We’ve talked about BBC bias so many times it feels dull to even write about it, but this behaviour cannot be swept under the carpet. Whether it’s doing piss-poor hit jobs that flagrantly disregarded inconvenient evidence, to under-reporting Tory stories, or we’re looking at the questionable framing of the BBC’s top journalist, to suggest the BBC is balanced when the Tories never receive the same treatment is utterly untenable.

The BBC is biased. As discussed before, the BBC has always followed the lead of the establishment. And so whoever is in charge of the government are treated within certain parameters, and especially so since the Dr David Kelly affair in the aftermath of the Iraq War. The BBC has exercised its independence from the powers that be by not exercising its independence. Its political coverage of the centre right, the centre, and the centre left have been all of a piece. And so, when the Tories were troubled by a right wing insurgency arising from its own decomposition, they were treated with a mix of novelty and horrid fascination. UKIP was simultaneously of the establishment and a reaction against it, and was indulged for precisely this reason. And then when Corbynism broke through during the 2015 leadership contest, the BBC at first was enraptured by what they regarded as a fleeting appearance of a left thought long-buried, and once Jeremy has won the party leadership Kuenssberg and friends amplified every attack from ostensible Labour MPs. As the left consolidated its power and the reliables on Labour’s right squeezed out so the attacks grew, and once the party became a contender in 2017 the BBC closed ranks and its fabled impartiality became increasingly threadbare. And that’s how it’s been since. The BBC remain biased toward the establishment, and with centrism routed in Labour and the LibDems set to deflate yet again, protecting the status quo means protecting the Tory party.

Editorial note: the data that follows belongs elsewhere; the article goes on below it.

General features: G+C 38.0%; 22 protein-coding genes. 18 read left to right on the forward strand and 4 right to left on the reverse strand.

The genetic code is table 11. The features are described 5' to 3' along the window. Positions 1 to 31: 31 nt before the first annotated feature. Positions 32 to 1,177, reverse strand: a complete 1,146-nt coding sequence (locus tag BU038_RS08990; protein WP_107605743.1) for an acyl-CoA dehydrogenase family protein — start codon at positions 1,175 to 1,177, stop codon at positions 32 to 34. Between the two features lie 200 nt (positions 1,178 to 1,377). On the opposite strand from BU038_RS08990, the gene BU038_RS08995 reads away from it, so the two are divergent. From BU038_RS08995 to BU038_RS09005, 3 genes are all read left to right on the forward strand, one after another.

We shouldn’t at all be shocked by this, as the BBC is the establishment. Or at least an arm of it. But the paradox of its behaviour over British politics these last few years is how it has systematically dismantled the base of mass support it has in the public at large. It is weakening itself, so if the Tories win they will come for it. Getting the BBC to stump up the cash for free licences for the over-75s is one of the few pledges the Tory manifesto contains. That means more marketisation, more precarity, and a pressure on mega salaries for stars, including well remunerated chief correspondents, and less money for interesting programming and well resourced journalism. And there won’t be anyone outside of parliament willing to run to its defence. If the BBC wasn’t so important to this country’s cultural life, it would deserve everything coming to it.